Column Heading Definition/Description 1 Catalog Sequential number of the eclipse in the catalog links to Number the figure published in the Five Millennium Canon of Lunar Eclipses: -1999 to +3000. 2 Calendar Calendar Date at instant of Greatest Eclipse. Date Gregorian Calendar is used for dates after 1582 Oct 15. Julian Calendar is used for dates before 1582 Oct 04. 3 TD of Dynamical Time (TD) of Greatest Eclipse, the instant Greatest when the distance between the center of the Moon and the Eclipse axis or EarthÕs umbral shadow cone reaches a minimum. 4 ΔT Delta T (ΔT) is the arithmetic difference between Dynamical Time and Universal Time. It is a measure of the accumulated clock error due to the variable rotation period of Earth. 5 Luna Lunation Number is the number of synodic months since Num New Moon of 2000 Jan 06. The Brown Lunation Number can be determined by adding 953. 6 Saros Saros series number of eclipse. Num (Each eclipse in a Saros is separated by an interval of 18 years 11.3 days.) 7 Ecl. Eclipse Type where: Type N = Penumbral Lunar Eclipse. P = Partial Lunar Eclipse (in umbra). T = Total Lunar Eclipse (in umbra). Second character in Eclipse Type: "m" = Middle eclipse of Saros series. "+" = Central total eclipse (Moon's center passes north of shadow axis). "-" = Central total eclipse (Moon's center passes south of shadow axis). "*" = Total penumbral lunar eclipse. "b" = Saros series begins (first penumbral eclipse in series). "e" = Saros series ends (last penumbral eclipse in series). 8 QSE Quincena Solar Eclipse Parameter identifies the type of solar eclipse that precedes and/or succeeds a lunar eclipse. Solar eclipse types: p = partial solar eclipse (MoonÕs penumbral shadow traverses Earth). a = annular solar eclipse (MoonÕs antumbral shadow traverses Earth). t = total solar eclipse (MoonÕs umbral shadow traverses Earth). h = hybrid solar eclipse (MoonÕs umbral and antumbral shadows traverse different parts of Earth; also known as an annular-total eclipse). 9 Gamma Distance from the center of the shadow cone axis to the center of the Moon (in units of Earth's equatorial radii) at the instant of greatest eclipse. 10 Pen. Penumbral magnitude is the fraction of the Moon's diameter Mag. immersed in the penumbra at the instant of greatest eclipse. (equal to the distance measured from the edge of the penumbral shadow to the edge of the Moon deepest in the penumbra). 11 Umb. Umbral magnitude is the fraction of the Moon's diameter Mag. immersed in the umbra at the instant of greatest eclipse. (equal to the distance measured from the edge of the umbral shadow to the edge of the Moon deepest in the umbra). 12 Eclipse Phase Duration of penumbral phase of a lunar eclipse; equal to Duration the time interval between first and last contact of the Moon Pen. with the penumbral shadow (= P4 - P1). 13 Eclipse Phase Duration of parial phase of a lunar eclipse; equal to Duration the time interval between first and last contact of the Moon Par. with the umbral shadow (= U4 - U1). 14 Eclipse Phase Duration of total phase of a lunar eclipse; equal to Duration the time interval between second and third contact of the Moon Tot. with the umbral shadow (= U3 - U2). 15 Eclipse Latitude on Earth where the Moon appears in the zenith in Zenith at instant of greatest eclipse. Lat. 16 Eclipse Longitude on Earth where the Moon appears in the zenith in Zenith at instant of greatest eclipse. Long.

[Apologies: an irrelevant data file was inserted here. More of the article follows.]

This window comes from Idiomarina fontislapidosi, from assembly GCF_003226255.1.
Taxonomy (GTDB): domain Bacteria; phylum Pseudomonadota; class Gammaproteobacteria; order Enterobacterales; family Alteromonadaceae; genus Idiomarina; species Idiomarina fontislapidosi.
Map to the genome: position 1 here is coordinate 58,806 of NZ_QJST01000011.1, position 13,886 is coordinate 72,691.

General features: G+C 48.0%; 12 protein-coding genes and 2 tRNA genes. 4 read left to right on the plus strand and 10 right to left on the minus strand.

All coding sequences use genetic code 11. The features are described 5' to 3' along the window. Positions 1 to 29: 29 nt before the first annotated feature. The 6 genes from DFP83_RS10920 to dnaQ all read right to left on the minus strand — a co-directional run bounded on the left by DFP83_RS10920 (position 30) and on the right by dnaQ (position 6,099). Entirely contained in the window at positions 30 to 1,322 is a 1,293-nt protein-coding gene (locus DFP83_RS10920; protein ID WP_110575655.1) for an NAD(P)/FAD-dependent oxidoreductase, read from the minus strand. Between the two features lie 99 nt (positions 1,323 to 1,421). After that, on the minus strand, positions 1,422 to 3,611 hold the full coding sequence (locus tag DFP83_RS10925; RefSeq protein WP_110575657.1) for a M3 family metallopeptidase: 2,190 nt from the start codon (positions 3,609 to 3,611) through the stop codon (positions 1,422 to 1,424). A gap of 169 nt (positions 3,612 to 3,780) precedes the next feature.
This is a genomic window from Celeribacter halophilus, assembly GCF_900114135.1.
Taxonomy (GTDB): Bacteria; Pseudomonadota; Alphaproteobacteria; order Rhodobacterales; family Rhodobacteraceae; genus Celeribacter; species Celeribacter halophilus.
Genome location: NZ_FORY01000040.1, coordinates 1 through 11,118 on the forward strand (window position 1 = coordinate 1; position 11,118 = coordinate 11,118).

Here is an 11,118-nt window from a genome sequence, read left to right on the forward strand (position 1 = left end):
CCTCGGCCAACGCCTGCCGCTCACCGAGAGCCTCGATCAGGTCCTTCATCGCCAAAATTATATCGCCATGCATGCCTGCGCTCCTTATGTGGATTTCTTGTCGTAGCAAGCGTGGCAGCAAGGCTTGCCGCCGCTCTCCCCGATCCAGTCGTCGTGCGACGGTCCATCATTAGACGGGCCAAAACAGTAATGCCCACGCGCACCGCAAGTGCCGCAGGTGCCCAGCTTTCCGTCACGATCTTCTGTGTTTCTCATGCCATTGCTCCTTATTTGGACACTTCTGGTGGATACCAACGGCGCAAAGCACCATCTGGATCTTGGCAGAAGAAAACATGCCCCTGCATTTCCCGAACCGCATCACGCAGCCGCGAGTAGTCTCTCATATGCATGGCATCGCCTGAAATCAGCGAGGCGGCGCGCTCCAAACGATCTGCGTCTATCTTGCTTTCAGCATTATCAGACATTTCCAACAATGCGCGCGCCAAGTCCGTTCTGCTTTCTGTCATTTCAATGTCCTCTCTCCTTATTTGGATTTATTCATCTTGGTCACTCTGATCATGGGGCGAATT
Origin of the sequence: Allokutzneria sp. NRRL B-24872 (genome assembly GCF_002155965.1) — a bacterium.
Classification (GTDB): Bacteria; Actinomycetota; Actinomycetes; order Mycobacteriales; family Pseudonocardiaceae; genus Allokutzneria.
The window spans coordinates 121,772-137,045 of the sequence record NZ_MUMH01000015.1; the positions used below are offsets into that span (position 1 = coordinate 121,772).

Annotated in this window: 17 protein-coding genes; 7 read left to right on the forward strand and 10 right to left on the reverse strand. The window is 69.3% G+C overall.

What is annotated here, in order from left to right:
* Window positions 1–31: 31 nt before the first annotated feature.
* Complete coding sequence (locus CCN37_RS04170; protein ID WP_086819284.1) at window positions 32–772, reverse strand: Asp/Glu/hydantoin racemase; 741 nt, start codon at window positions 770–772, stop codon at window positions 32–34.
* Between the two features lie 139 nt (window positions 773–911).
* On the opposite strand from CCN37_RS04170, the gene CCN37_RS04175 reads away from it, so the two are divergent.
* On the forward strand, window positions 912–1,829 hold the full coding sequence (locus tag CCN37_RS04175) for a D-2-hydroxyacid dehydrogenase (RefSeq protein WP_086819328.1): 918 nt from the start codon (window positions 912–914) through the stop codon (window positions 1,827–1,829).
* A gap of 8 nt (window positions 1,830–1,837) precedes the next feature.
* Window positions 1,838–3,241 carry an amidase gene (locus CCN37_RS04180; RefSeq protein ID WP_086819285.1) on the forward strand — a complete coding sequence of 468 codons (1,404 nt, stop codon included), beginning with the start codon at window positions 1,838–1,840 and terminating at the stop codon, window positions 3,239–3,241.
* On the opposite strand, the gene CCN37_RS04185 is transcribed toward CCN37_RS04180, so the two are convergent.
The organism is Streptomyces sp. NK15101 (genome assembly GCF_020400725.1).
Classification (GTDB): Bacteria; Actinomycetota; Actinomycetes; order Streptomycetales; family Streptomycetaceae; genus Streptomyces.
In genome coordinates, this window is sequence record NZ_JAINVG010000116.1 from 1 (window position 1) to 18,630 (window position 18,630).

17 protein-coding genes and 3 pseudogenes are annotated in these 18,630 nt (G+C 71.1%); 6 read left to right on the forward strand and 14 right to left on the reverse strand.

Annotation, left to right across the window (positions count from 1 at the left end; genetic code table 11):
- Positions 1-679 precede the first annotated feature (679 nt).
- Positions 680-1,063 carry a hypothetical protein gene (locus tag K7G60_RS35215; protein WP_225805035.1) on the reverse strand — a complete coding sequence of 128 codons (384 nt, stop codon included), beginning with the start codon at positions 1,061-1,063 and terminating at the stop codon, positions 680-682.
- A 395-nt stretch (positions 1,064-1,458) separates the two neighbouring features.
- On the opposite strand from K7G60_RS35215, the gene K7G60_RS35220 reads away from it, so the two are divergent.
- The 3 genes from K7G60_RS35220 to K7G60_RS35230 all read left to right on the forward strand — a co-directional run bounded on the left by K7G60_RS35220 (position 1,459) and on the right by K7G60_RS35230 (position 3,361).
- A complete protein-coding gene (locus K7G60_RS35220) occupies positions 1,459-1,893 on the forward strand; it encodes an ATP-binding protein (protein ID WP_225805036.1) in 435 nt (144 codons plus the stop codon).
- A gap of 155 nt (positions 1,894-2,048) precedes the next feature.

The coordinates of the Sun used in these predictions are based on the VSOP87 theory [Bretagnon and Francou, 1988]. The Moon's coordinates are based on the ELP-2000/82 theory [Chapront-Touze and Chapront, 1983]. For more information, see: Solar and Lunar Ephemerides. The revised value used for the Moon's secular acceleration is n-dot = -25.858 arc-sec/cy*cy, as deduced from the Apollo lunar laser ranging experiment (Chapront, Chapront-Touze, and Francou, 2002).
The largest uncertainty in the eclipse predictions is caused by fluctuations in Earth's rotation due primarily to tidal friction of the oceans due to the Moon. The resultant drift in apparent clock time is expressed as delta-T and was was determined as follows:
Special thanks to Jean Meeus for providing the Besselian elements used in the lunar eclipse predictions.
All eclipse calculations are by Fred Espenak, and he assumes full responsibility for their accuracy. Some of the information presented on this web site is based on data originally published in Five Millennium Canon of Lunar Eclipses: -1999 to +3000 and Five Millennium Catalog of Lunar Eclipses: -1999 to +3000.
Permission is freely granted to reproduce this data when accompanied by an acknowledgment:
"Eclipse Predictions by Fred Espenak and Jean Meeus (NASA's GSFC)"